If there's anyone that can tell you about Historic Loft Living in Chicago's West Loop, it's Tim W. Brown. Left of the Loop is the fictionalized account of Brown's years spent living in a barely-habitable artists' loft in the bombed-out wasteland that was the West Loop in the Eighties, the only permanent residents for several square city blocks of broken-down industrial scrabble peopled by hobos, smacked-out ragtag punk outfits, sometimes-identifiable animal parts that found their way out of trucks and dumpsters behind meat packing plants (see: bone chute), and lots and lots and lots of broken glass.
Now living in New York (and in a dwelling legally approved and suitable for human habitation), Brown has been kind enough to share some of his thoughts on Left of the Loop, the American frontier, and the post-industrial urban apocalypse with me -- and some amazing photos, too.
TWB: Ha ha. I'm curious how you heard the name "Spungkdt" pronounced in your head as you read the novel. The correct pronunciation is "Spunk," with silent G, D and T. The last names of the two protagonists (they only go by their last names) are very literal, describing their respective outlooks on life -- Stark is detached and cynical, whereas Spungkdt is energetic and rebellious. With the additional letters, I tried to downplay the literalness while also vaguely suggesting the character is of Eastern European heritage, belonging to a typical Chicago ethnic group with a last name containing lots of consonants.
MC: Your 2010 thoughts on "Kill Your Pets" [a huge piece of spray-paint art described in the book as adorning one of the loft's walls; Brown also describes its humorously disconcerting effect on first-time visitors to the loft]?
TWB: Hmm, well, "Kill Your Pets" was merely one of a number of rude sayings written on the walls of the loft. Some of these sayings were memorialized in the book, while others exist only in memory and in some cases in photographs, one of which I attach [see below!]. For example, we kept a running "Grand Asshole List" to which we would add names when the impulse struck us. I don't remember many of the names on the GAL -- it was very topical, consisting of mid-eighties celebrity jerks -- but I do remember the ubiquitous car dealers Celozzi & Ettleson were on it with an asterisk and footnote saying, "Counts as one."
As the book details, an artist friend was inspired to spraypaint an appropriate illustration to accompany the words -- a cartoony dog being run through by a spear. She also decorated our refrigerator with an arty spraypaint design. I don't know what happened to the artist; I've searched the web for information about her, but so far I've struck out.
Actually, I volunteer nowadays for East Coast Assistance Dogs, an organization that trains dogs for disabled people. I dog sit on weekends, trying to reinforce their training while watching how they perform in home environments. I've never advocated harming animals -- except ironically or satirically.
|the Kill Your Pets opus|
One of the book's ongoing storylines is the madness, drama, and sometimes genius surrounding the Strangers, a band that uses Spungkdt and Stark's loft as a practice space. The roller coaster relationship between beautiful-yet-odd ex-model frontwoman Wanda and abrasive ex-junkie bandleader Rudy (whose claims to have known or at least rubbed shoulders with every name in rock and punk since the Seventies are somewhat of a running joke in Left of the Loop), framed against the unpeopled backdrop of the Post Industrial Urban Apocalypse, makes for an interesting subplot.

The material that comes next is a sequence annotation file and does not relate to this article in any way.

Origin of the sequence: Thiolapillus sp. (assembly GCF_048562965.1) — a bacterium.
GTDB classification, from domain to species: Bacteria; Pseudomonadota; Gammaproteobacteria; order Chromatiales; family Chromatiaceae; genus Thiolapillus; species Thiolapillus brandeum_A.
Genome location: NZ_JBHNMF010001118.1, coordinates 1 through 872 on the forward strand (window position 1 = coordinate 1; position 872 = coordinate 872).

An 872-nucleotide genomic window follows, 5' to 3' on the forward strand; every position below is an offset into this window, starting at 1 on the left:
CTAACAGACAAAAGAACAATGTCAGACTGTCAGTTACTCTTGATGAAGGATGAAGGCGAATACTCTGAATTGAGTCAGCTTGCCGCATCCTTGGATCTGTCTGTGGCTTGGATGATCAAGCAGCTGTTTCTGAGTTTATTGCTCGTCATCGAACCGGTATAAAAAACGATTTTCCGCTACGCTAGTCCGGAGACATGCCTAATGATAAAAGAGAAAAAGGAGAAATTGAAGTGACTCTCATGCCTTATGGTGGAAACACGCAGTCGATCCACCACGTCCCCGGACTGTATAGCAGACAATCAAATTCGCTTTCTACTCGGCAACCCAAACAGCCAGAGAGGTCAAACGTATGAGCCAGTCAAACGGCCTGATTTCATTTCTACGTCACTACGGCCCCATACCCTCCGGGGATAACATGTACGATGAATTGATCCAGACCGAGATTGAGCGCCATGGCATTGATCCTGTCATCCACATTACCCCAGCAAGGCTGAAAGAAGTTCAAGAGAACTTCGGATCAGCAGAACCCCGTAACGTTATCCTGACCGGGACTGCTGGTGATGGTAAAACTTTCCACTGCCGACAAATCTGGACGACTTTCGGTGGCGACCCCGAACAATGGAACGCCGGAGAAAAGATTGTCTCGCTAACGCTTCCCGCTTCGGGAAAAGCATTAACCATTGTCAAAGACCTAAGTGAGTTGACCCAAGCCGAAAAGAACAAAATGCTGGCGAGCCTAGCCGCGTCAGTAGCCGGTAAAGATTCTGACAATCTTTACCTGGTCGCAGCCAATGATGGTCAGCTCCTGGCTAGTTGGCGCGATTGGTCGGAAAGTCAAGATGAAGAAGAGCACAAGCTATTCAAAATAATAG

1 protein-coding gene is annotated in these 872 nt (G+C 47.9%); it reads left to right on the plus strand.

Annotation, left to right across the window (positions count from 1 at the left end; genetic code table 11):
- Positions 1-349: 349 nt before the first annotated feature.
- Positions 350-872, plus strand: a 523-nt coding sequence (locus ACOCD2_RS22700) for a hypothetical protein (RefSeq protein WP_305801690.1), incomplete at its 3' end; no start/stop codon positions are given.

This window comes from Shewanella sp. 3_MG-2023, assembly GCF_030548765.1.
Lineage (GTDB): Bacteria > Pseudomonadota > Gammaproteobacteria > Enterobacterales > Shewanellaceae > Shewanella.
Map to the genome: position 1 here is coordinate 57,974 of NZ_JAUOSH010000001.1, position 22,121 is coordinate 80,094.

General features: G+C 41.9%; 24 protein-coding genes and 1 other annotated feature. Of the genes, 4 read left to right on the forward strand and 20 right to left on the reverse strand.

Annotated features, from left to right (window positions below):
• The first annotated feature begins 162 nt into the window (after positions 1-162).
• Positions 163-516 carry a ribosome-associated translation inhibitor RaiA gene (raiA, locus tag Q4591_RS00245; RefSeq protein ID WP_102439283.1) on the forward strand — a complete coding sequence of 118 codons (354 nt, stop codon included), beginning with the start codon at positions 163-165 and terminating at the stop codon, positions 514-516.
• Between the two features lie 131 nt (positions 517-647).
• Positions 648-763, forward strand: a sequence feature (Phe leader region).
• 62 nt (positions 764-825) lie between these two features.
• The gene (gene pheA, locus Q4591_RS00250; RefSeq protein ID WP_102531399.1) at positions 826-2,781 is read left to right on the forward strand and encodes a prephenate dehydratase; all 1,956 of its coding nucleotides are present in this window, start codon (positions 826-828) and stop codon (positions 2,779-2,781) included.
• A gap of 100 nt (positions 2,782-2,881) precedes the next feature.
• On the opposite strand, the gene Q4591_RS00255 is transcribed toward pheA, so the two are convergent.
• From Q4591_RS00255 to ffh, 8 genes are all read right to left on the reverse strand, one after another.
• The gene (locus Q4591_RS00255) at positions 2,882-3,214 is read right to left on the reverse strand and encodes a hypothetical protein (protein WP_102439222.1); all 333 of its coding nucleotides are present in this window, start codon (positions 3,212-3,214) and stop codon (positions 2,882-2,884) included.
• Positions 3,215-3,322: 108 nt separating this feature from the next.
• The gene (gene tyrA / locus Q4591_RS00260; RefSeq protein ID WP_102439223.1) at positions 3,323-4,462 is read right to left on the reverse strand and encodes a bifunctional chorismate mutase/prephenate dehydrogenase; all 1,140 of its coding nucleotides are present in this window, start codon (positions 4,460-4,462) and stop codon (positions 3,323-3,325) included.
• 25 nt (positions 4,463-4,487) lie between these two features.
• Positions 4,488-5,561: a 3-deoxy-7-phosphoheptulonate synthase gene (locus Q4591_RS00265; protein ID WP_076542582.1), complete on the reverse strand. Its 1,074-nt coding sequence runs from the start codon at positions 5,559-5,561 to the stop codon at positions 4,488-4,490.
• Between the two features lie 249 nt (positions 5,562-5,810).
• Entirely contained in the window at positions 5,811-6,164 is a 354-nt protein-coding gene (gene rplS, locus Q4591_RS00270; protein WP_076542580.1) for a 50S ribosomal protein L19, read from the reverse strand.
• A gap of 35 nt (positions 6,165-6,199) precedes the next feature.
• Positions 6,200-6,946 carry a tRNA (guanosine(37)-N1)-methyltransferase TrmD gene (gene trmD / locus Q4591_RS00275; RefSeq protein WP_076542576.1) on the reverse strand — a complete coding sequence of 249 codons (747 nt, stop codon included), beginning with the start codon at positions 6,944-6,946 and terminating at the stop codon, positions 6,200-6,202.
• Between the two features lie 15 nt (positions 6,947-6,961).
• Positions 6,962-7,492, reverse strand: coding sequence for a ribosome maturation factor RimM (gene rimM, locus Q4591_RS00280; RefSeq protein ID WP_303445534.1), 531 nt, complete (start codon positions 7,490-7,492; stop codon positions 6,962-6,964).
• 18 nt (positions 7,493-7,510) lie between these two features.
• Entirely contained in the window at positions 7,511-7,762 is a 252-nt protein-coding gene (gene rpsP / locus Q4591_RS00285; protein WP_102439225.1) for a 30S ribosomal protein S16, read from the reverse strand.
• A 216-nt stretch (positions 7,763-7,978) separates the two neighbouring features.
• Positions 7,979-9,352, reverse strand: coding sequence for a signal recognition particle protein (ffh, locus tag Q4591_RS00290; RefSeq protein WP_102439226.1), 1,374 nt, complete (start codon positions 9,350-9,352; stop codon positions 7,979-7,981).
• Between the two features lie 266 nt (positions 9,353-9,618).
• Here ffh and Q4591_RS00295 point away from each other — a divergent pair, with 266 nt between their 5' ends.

MC: Can you still hum a few bars of "Super Mental Masturbators?" Any idea whatever happened to the Strangers and Wanda?
TWB: As you undoubtedly noticed, the book is kind of unusual. It reads like a memoir rather than a novel. In the early nineties when I wrote it and shopped it around among agents and publishers, the memoir genre hadn't yet exploded into the huge sector of the publishing industry that it is today. So the book was positioned as a novel. A number of episodes are based in fact and direct experience (I have the pictures to prove it). But, to avoid legal hassles, many things were fictionalized to camouflage the identities of the characters' real-life counterparts and to disguise certain other recognizable details. These changes included altering song titles -- "Super Mental Masturbators" and "Pepsi Cola in Petrograd" are completely made up.
When the band broke up, I lost track of "Rudy the Roach" and "Wanda." I glimpsed "Rudy" once in a North Side convenience store sometime in the late eighties; fortunately, I was able to duck any conversation with him. My roommate, who has kept closer tabs, told me sometime around 2000 that "Rudy" was doing private investigative work, having seemingly given up pursuing a music career.
It's a shame on a lot of levels that the band never got off the ground. "Rudy" was a talented if unfocused songwriter, and "Wanda" was an appealing if flaky front woman. I have a cassette tape recorded at the loft that contains several of their songs. They still sound as good as any power pop band played on the radio then or now. But there were too many personnel changes and personality conflicts to overcome.
Coming up: the bone chilling bone chute; the Wasteland; urban pioneers!
Tim W Brown lives in the Bronx. His fourth novel, Second Acts, will be published by Gival Press in October 2010.
His first three, Left of the Loop, Deconstruction Acres, and Walking Man, can be found here on the Chicago Underground Library shelves, along with the many other books and zines he's generously donated.
-Story originally appeared in July 2010 on the blog of the Chicago Underground Library